Last week I spoke at the Co-operative Party’s launch of their ‘People’s Bus’ campaign: an effort to champion not-for-profit services to ensure that buses across the county are accessible and inclusive for all. Below is the speech I gave at the launch:
Many thanks to the Co-operative Party for inviting me along to speak at this important event this evening.
My organisation, the Community Transport Association, is an independent charity, working across the political spectrum with anyone who wants the very best for their community and sees accessible and inclusive transport as being part of the answer to the big questions of how we are all to live, learn, work, participate and belong.
We work for a better world where people can shape and deliver their own transport solutions from the ground up, placing accessibility and inclusivity centre stage in a way that nobody else ever has.
What is community transport?
For those not familiar with community transport it’s a bit like any other form of road passenger transport: some like a taxi, transporting passengers from door to door, and some like a bus, scheduled services along a fixed and advertised route.
However, community transport is not like ordinary taxis or buses for a number of very good reasons.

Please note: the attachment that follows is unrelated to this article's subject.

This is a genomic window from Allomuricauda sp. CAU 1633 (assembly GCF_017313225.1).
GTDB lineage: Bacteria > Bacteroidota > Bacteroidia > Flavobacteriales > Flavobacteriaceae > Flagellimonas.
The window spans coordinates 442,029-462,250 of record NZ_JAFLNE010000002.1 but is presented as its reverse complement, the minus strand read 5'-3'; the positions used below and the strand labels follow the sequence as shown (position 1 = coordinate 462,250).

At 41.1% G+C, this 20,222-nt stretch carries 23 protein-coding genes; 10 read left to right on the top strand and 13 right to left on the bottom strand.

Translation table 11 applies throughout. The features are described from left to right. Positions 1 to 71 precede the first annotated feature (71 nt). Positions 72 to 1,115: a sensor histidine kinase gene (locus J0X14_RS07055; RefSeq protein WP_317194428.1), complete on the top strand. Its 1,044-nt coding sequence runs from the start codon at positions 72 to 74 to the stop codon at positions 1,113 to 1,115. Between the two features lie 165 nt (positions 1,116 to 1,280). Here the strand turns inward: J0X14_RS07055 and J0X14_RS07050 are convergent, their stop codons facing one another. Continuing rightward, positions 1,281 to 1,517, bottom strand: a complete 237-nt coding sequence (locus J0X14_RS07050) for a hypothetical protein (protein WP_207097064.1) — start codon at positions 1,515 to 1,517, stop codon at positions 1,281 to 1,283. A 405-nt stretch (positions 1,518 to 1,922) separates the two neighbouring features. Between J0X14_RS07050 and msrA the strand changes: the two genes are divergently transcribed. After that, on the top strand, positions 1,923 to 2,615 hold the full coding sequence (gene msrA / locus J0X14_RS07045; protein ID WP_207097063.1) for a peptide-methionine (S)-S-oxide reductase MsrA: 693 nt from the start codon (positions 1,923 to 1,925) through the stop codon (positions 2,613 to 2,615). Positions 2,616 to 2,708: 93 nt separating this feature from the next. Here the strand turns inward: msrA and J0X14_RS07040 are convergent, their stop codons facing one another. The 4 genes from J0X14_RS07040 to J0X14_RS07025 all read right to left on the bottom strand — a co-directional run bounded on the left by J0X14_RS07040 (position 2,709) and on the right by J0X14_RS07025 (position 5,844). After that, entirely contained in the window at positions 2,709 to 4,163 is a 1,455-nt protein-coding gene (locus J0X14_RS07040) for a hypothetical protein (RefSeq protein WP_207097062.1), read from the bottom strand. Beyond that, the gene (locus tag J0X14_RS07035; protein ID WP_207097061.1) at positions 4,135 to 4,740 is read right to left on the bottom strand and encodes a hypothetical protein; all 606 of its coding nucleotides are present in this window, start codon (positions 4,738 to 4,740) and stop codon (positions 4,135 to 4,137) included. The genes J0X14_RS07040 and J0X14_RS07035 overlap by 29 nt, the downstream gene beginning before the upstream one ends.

Community transport is rooted in the needs of local communities – focussing on the needs of people where public transport is not accessible or even available to them and they don’t have use of a private car.
It has high levels of volunteer involvement.
It is collaborative, working with other charities, transport operators and local public bodies to advance it’s mission and make a difference for it’s communities and the people that use it’s services.
Community transport operators are not seeking to make a profit from what they do, instead focussing on achieving a social impact and community benefit. This means there is a much higher threshold for them in deciding whether and when to stop running a service which makes them a more reliable and resilient way of ensuring a broader range of transport needs can be met.